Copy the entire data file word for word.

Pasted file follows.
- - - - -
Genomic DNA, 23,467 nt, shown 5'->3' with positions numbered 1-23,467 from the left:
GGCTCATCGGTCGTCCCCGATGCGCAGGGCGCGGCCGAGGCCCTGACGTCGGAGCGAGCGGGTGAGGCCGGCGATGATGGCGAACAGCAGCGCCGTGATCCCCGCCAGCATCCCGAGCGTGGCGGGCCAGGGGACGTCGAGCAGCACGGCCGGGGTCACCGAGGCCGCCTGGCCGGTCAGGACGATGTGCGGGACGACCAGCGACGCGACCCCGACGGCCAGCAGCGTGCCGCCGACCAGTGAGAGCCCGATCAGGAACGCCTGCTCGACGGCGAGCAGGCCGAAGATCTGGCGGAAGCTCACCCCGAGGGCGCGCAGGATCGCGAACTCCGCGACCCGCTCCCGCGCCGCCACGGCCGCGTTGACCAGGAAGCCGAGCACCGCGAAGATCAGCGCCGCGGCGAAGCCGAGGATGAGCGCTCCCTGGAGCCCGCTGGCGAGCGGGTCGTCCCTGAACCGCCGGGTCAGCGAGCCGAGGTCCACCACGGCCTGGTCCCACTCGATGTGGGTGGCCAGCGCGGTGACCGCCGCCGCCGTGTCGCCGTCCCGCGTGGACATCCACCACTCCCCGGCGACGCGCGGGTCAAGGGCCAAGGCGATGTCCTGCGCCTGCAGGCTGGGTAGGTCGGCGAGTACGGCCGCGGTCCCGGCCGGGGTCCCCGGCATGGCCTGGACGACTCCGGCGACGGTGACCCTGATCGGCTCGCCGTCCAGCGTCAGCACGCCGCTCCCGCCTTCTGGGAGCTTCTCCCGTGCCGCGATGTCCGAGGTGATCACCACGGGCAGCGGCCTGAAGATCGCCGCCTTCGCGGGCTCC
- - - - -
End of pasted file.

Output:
Genomic DNA, 23,467 nt, shown 5'->3' with positions numbered 1-23,467 from the left:
GGCTCATCGGTCGTCCCCGATGCGCAGGGCGCGGCCGAGGCCCTGACGTCGGAGCGAGCGGGTGAGGCCGGCGATGATGGCGAACAGCAGCGCCGTGATCCCCGCCAGCATCCCGAGCGTGGCGGGCCAGGGGACGTCGAGCAGCACGGCCGGGGTCACCGAGGCCGCCTGGCCGGTCAGGACGATGTGCGGGACGACCAGCGACGCGACCCCGACGGCCAGCAGCGTGCCGCCGACCAGTGAGAGCCCGATCAGGAACGCCTGCTCGACGGCGAGCAGGCCGAAGATCTGGCGGAAGCTCACCCCGAGGGCGCGCAGGATCGCGAACTCCGCGACCCGCTCCCGCGCCGCCACGGCCGCGTTGACCAGGAAGCCGAGCACCGCGAAGATCAGCGCCGCGGCGAAGCCGAGGATGAGCGCTCCCTGGAGCCCGCTGGCGAGCGGGTCGTCCCTGAACCGCCGGGTCAGCGAGCCGAGGTCCACCACGGCCTGGTCCCACTCGATGTGGGTGGCCAGCGCGGTGACCGCCGCCGCCGTGTCGCCGTCCCGCGTGGACATCCACCACTCCCCGGCGACGCGCGGGTCAAGGGCCAAGGCGATGTCCTGCGCCTGCAGGCTGGGTAGGTCGGCGAGTACGGCCGCGGTCCCGGCCGGGGTCCCCGGCATGGCCTGGACGACTCCGGCGACGGTGACCCTGATCGGCTCGCCGTCCAGCGTCAGCACGCCGCTCCCGCCTTCTGGGAGCTTCTCCCGTGCCGCGATGTCCGAGGTGATCACCACGGGCAGCGGCCTGAAGATCGCCGCCTTCGCGGGCTCC